Emerald Lounge had my friggin number right away, and it’s a place I’ve returned to again and again for special occasions (birthday!) and little celebrations (made it to the weekend!). I get the PEI mussels ($14), served swimming in a gloriously rich Thom Kha Gai-inspired broth, every time. I wage a little internal battle about whether to get the sausage bucatini ($16), or the classically perfect meatloaf ($16). I have way too many cute little drinks and then I make my partner drive us home. And it’s a 10/10 experience every single time. 455 Seventh St. W., St. Paul

An overhead shot of two plates and two iced coffees at The Briar
We love breakfast, don't we folks?Em Cassel

The Briar

If I was designing my dream restaurant, it would look a lot like The Briar: a cozy and unassuming all-day neighborhood cafe where the food is seriously punching above its weight. At this Northeast newbie, you can grab to-go lattes, sure, but also a roasted broccoli and fennel salad with bagna cauda, crispy garlic, and a mushroom and caramelized onion vinaigrette ($10). There’s drip coffee, of course, but also a dreamy open-faced egg salad sandwich on focaccia with crunchy cornichons and a shower of dill ($11). And with recurring pop-ups from spots like Dahlia, there’s always something fun going on. 1231 Washington St. NE, Minneapolis

disco death's silver, metal exterior (with a little motor bike parked out front and a sign reading "coffee here!")
Bryan Frank

Disco Death Records

While we’re on the subject of damn good coffee shops: I absolutely love Disco Death. Admittedly, I’m a sucker for a place that names their drinks stuff like Asmodeous and Hayl Satan and charges $6.66 for them. (We love a bit!) And DDR comes from a trio of analog aficionados who aren’t just doing coffee; they’re also selling a curated collection of records, and there’s a “speakeasy film lab” in the back of the shop. “Even our espresso machine is different from a lot of other places—a Victoria Arduino hand-crank machine… It’s definitely a more classic Italian thing,” co-owner Colin Wilkinson told us in August. If you’re a certain kind of person (as in, an insufferable nostalgic like me, who still shoots film and whose house is exploding with physical media), you’re gonna love it, too. 721 W. 26th St., Minneapolis

Asa Diebolt of Asa's BakeryEm Cassel

Asa’s Bakery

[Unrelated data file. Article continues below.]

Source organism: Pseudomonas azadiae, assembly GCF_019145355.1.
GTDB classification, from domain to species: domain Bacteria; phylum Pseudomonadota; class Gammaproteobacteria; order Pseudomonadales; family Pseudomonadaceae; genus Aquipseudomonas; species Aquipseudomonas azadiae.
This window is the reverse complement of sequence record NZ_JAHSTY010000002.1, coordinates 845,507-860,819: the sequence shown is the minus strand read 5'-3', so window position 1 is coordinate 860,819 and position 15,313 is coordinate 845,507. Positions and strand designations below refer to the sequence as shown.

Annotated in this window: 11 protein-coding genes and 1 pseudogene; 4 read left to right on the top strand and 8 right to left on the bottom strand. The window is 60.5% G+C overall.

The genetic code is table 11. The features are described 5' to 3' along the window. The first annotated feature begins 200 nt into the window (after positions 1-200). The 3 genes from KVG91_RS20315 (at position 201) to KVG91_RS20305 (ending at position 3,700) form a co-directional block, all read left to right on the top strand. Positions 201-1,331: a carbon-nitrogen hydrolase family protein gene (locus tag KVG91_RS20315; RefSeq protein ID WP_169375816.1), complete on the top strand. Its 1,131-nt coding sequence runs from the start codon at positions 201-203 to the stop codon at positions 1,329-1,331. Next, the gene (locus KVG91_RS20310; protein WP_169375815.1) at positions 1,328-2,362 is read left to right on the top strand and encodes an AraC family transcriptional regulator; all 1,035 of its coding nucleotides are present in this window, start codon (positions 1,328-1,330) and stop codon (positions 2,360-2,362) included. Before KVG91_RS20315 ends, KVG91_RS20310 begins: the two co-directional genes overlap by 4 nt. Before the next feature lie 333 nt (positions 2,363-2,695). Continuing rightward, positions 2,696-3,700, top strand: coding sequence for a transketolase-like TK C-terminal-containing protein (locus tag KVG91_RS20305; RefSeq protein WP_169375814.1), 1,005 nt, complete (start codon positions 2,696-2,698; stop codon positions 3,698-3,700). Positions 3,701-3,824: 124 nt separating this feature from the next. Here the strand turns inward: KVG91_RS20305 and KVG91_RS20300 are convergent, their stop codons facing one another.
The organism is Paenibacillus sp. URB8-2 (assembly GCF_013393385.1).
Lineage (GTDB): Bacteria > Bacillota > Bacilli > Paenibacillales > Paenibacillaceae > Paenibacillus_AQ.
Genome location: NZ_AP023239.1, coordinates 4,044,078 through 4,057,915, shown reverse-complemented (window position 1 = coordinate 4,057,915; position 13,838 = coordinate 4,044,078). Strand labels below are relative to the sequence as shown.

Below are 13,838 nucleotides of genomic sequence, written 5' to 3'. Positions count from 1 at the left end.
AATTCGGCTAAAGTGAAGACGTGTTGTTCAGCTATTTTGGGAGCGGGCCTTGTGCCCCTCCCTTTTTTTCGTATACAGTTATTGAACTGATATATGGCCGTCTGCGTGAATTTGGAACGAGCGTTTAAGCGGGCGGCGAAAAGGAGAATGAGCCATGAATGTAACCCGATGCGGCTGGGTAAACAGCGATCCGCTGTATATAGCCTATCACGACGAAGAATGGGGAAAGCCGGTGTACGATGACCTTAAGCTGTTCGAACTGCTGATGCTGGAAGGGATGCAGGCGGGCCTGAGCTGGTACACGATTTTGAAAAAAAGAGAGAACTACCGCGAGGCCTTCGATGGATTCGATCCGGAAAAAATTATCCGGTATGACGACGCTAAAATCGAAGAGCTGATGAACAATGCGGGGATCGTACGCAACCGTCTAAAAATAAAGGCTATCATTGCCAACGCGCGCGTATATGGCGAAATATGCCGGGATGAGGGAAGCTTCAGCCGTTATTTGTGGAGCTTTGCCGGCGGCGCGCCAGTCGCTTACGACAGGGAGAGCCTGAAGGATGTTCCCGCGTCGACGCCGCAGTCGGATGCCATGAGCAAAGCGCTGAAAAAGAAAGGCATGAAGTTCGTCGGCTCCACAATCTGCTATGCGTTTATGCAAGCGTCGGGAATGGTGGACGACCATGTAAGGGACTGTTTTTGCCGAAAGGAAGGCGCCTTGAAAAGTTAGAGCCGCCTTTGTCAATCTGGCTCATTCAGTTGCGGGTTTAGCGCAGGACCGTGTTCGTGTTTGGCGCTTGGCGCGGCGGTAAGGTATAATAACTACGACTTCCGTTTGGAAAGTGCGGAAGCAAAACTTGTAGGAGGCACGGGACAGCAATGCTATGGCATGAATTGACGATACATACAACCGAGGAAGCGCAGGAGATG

For my money, Asa’s makes the best bagels in the Twin Cities, and their move into a standalone space earlier this year has been such a win. Now you can get bagels and bialys Thursday through Sunday, and you can get ‘em slathered with rotating seasonal cream cheeses like butternut squash and garlic or liptauer (a take on a Slovak spread with red pepper and sweet onion). When it’s an option, you have to get the smoked whitefish salad. When it’s not… I mean, you kind of can’t go wrong. 5011 34th Ave. S., Minneapolis

Em Cassel

Dream Creamery

I’m but a humble woman of simple pleasures: Give me a sloppy smash burger and an ice cream cone and I’m satisfied. It’s not a complicated formula, but it is a winning one, and it’s why I called Dream Creamery the feel-good hit of the summer earlier this year. This burger ($8 for a single, $10 for a double, $12 for a triple) is really, really, really good, oozing melty cheese and sending a cascade of Thousand Island-adjacent “special sauce” down your hands. The burger/scoop shop is closed for the season, but if you’re craving ice cream—and who isn’t, when it’s -40 degrees outside?—you can find Dream Creamery pints at Nouvelle Brewing and Pizza Luce. 816 NE Lowry Ave., Minneapolis

Mmmmm, bungle.Em Cassel


OK, so yes, before this year Wrecktangle Pizza had two existing food hall locations: one in the North Loop Galley and one in The Market at Malcolm Yards. But their first independent, all-Wrecktangle-all-the-time location is its own animal. You already know we love their pizzas thanks to our objectively correct and yet highly controversial local pizza chain rankings; Wrecktangle Lyn-Lake takes those tasty little Detroit-style pies and ups the ante with a whole menu of starters and salads and sammiches (long live the humble Bungle). Plus they’ve got a fun array of alcoholic drinks here. Grab a seat at the bar and order a Grape Ape ($4), a brisket chopped cheese ($11), and some MN sushi ($2)—you’ll thank us. 703 W. Lake St., Minneapolis